Brooklyn Center Barbershop Owner Testifies About Need for Paid Family Medical Leave
Minnesota House Speaker Melissa Hortman heard from a Brooklyn Center barbershop owner and other small businesses about the challenges they’re facing and what can be done to address them.
Rico Allen, owner of Universal Cutz and Stylez, spoke during a virtual forum Thursday hosted by Main Street Alliance, an organization founded by small business owners.
“In this business, there is no such thing as paid leave, day care or anything like that, so that’s something I’m very passionate to see change,” said Allen.
Allen says barberships are an “important source of community,” but says he’s struggled while raising his five kids during the pandemic.
“Rico should be able to take a day off to take care of his kids when they get sick and get paid for that,” said Hortman, DFL-Brooklyn Park, during Thursday’s roundtable. “There should be a safety net just like there is for unemployment. You shouldn’t have to lose your job to have access to a social safety net.”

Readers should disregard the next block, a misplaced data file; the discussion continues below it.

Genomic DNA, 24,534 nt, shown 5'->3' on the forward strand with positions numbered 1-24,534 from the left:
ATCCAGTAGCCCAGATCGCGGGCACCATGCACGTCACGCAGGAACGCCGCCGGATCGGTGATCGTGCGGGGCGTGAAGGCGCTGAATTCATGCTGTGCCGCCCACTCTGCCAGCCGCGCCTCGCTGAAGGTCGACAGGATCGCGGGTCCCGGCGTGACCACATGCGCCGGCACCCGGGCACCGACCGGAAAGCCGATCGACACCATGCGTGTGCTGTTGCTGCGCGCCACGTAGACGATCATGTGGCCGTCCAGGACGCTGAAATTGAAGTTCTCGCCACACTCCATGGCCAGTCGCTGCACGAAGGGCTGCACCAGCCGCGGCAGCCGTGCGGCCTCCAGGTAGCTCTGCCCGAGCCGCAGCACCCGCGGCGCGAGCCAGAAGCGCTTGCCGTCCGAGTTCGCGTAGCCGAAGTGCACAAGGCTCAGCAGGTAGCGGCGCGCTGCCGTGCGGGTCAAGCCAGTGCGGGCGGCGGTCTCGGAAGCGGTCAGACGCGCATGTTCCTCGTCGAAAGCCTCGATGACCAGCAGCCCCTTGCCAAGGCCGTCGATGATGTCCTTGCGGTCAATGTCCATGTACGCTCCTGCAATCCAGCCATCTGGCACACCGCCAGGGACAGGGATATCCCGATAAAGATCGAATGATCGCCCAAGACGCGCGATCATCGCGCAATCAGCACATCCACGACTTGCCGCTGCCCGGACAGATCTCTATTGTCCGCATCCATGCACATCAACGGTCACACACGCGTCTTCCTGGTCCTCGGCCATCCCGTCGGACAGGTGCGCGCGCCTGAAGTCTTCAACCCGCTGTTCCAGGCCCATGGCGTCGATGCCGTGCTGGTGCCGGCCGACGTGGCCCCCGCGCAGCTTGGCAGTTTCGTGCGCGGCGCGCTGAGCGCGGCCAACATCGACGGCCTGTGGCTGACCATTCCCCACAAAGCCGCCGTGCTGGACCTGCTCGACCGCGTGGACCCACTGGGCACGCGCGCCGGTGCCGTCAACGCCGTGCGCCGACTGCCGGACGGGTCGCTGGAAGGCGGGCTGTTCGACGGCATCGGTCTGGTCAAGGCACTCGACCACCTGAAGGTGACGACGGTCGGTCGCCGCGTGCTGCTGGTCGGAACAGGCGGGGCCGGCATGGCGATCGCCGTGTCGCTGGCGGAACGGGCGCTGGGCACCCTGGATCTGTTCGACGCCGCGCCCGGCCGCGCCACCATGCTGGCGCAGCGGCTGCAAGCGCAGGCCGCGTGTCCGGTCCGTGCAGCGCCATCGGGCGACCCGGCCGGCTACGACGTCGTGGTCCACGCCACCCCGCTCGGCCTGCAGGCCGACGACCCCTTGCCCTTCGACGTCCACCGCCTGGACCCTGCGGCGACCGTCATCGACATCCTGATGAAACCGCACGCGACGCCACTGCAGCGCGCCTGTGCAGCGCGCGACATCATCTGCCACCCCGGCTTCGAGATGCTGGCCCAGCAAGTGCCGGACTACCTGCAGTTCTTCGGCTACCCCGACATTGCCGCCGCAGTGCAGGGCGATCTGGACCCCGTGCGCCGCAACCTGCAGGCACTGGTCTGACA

The state has a $7.75 billion surplus, but budget officials will provide an updated outlook on Monday.
Small businesses say they continue to deal with a variety of challenges stemming from the pandemic, including supply-chain issues, as well as a lack of affordable child care. Child care centers themselves say they’re struggling to keep up with increasing costs, such as rising food prices.
“The price of a gallon of milk has increased substantially in the last few months. What am I going to do? I can’t not feed the children,” said Nicole Flick, owner of ABC123 child care center in Dilworth, Minn.
Other small businesses say Amazon’s unchecked dominance had a “devastating impact” on their retail store, blaming the e-commerce giant for uprooting distribution and shipping contracts. Sarah Piepenburg, co-owner of Vinaigrette in Minneapolis, says she had to change carriers when Amazon signed a contract with her longstanding logistics partner.
“We were forced to drive to Milwaukee and load up our family van with merchandise to keep our doors open,” said Piepenburg.
Hortman says the House will look at a variety of relief options for small businesses including tax rebates and possibly creating a paid family medical leave system similar to the state’s unemployment insurance program.